Just as we can prevent forest fires, we can also prevent house fires. We are responsible for what goes on in our homes and it’s our duty to prevent our abode from going up in flames. Try these eight ways to prevent house fires and ensure your home remains intact.
- Check, Check, Check
Your heating system needs to be serviced regularly by a professional. Unless you know everything there is to know about chimneys or furnaces, let a professional make sure your heating system is up to code. Faulty heating is often the cause of house fires and it is important to have your system checked at least once a year.
- Keep the Flames Away
Gasoline, paint thinners, and other highly flammable materials or liquids need to be kept in their proper containers and away from ignition sources. Do not store these items in your garage. If you have a shed, this is the best place to keep these items.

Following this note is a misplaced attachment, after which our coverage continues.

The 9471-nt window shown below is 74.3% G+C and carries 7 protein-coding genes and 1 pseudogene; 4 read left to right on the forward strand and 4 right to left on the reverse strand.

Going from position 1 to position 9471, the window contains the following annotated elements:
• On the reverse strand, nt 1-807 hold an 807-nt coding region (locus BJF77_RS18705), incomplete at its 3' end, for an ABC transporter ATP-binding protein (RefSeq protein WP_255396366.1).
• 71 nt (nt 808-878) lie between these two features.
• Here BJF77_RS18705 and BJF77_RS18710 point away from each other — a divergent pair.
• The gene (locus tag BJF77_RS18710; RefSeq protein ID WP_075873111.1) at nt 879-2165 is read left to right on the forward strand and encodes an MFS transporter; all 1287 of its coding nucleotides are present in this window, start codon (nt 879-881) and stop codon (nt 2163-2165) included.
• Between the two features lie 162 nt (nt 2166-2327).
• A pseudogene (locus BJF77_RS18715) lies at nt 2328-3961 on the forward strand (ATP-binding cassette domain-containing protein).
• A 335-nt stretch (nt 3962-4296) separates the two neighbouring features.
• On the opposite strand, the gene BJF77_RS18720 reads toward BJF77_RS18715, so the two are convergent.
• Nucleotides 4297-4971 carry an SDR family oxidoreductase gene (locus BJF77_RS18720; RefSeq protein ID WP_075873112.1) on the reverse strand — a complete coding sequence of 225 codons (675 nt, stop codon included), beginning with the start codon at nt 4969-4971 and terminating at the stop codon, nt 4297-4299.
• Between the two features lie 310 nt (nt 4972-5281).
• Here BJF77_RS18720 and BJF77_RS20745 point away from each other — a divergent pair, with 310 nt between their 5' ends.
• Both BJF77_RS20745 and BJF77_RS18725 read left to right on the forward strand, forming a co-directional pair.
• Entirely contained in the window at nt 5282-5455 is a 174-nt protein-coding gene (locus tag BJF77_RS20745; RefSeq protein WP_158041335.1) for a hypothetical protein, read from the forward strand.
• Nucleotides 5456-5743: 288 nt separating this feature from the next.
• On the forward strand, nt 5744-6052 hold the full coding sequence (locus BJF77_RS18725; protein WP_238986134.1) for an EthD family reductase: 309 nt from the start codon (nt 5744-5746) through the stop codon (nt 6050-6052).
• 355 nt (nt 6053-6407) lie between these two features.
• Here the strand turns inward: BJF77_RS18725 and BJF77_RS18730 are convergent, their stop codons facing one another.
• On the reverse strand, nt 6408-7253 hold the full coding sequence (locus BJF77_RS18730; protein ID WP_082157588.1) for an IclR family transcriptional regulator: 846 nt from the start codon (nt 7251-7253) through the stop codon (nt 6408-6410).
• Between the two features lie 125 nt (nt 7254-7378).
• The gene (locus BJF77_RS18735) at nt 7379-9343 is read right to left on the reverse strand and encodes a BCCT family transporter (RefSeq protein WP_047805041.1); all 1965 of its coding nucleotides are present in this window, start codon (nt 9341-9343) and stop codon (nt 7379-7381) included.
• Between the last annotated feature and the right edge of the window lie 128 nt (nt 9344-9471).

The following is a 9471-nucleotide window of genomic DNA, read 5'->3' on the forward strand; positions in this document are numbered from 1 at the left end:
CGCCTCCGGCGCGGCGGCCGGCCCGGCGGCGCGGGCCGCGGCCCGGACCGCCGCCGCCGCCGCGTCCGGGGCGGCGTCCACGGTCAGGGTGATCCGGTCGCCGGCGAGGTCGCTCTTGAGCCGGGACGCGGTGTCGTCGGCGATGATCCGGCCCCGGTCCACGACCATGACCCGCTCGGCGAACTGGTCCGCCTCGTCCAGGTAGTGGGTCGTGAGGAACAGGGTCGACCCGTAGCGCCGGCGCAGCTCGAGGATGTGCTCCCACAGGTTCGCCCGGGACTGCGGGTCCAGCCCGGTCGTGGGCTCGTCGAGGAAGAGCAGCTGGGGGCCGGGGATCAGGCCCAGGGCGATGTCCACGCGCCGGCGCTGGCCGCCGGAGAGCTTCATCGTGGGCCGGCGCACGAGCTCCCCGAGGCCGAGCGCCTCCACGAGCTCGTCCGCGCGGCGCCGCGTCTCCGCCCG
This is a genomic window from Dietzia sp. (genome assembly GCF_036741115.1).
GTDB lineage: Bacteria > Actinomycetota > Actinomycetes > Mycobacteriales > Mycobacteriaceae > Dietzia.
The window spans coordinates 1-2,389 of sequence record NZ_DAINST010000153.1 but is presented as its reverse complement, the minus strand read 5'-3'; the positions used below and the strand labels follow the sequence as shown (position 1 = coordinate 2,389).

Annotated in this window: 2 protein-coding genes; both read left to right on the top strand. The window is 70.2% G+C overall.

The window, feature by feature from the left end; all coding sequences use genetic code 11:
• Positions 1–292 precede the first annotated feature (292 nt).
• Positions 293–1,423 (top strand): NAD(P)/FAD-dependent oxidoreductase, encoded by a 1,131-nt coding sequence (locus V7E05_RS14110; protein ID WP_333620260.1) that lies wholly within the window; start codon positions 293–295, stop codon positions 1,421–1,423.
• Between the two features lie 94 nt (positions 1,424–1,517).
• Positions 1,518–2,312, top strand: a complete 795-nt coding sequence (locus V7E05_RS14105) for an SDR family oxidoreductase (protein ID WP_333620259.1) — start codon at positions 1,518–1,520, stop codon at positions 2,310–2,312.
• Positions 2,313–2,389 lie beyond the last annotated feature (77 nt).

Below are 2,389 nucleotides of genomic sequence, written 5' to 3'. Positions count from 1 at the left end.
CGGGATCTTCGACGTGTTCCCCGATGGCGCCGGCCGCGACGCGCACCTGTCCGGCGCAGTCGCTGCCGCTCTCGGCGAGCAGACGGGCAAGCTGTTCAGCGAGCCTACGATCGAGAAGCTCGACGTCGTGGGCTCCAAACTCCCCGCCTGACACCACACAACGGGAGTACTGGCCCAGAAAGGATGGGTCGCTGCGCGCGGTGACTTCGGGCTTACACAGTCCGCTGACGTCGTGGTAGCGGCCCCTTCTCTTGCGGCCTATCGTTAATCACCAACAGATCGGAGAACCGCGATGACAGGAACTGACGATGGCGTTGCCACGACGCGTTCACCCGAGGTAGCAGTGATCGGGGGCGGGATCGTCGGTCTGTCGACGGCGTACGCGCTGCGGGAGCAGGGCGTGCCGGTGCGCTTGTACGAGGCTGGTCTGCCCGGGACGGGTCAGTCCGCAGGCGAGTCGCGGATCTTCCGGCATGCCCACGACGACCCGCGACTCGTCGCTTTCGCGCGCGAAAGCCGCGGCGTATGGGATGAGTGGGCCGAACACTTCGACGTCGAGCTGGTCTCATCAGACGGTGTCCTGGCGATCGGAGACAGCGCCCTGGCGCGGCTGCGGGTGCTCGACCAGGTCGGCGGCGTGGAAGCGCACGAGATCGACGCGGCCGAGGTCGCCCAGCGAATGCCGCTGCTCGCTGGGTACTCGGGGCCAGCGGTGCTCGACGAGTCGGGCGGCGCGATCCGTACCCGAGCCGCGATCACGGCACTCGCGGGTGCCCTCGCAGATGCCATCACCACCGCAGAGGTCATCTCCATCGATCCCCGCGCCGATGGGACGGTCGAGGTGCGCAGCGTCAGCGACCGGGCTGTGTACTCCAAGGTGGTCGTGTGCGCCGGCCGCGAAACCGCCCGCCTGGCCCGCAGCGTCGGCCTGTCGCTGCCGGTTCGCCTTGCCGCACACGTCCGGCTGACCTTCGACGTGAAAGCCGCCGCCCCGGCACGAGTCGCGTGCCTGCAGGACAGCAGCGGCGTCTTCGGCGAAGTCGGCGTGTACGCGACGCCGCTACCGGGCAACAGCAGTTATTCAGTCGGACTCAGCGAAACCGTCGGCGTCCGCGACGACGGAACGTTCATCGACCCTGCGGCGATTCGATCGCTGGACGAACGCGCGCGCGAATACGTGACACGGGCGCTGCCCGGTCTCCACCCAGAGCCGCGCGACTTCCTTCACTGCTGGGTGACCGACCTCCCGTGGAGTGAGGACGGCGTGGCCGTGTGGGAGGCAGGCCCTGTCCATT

- Dry the Dryer
After each use, remove the lint from your dryer’s filter. When the filter becomes clogged, the dryer cannot work effectively and airflow is reduced. A reduction in airflow causes heat to build up in the dryer’s vents and pushes the lint onto the heating coils. This is dangerous and can cause a fire.
- Avoid Overextending
Extension cords can become damaged due to foot traffic, furniture moving, and pets. Damaged extension cords are a fire hazard so check all cords for breaks and turn them off when they’re not in use.
- Don’t be Greasy
When cooking with oils and fatty substances like bacon, be careful to wipe up any splatter that occurs. Fat and oil can get into your burners and cause a fire very quickly.
- Teach your Kids
If you have young children it is beneficial to explain fire safety. You can look online to find fire safety charts and materials that are geared towards kids, or visit your local fire station. The earlier you educate your young ones about fire safety, the better.
- Butt out Properly
Make sure all smoking materials are properly extinguished. Use an ashtray and do not flick your smoke on the ground or in a plant to put it out. If need be, run your butt under water to ensure it is no longer active. Smokes that aren’t fully extinguished can smolder for days before you notice them.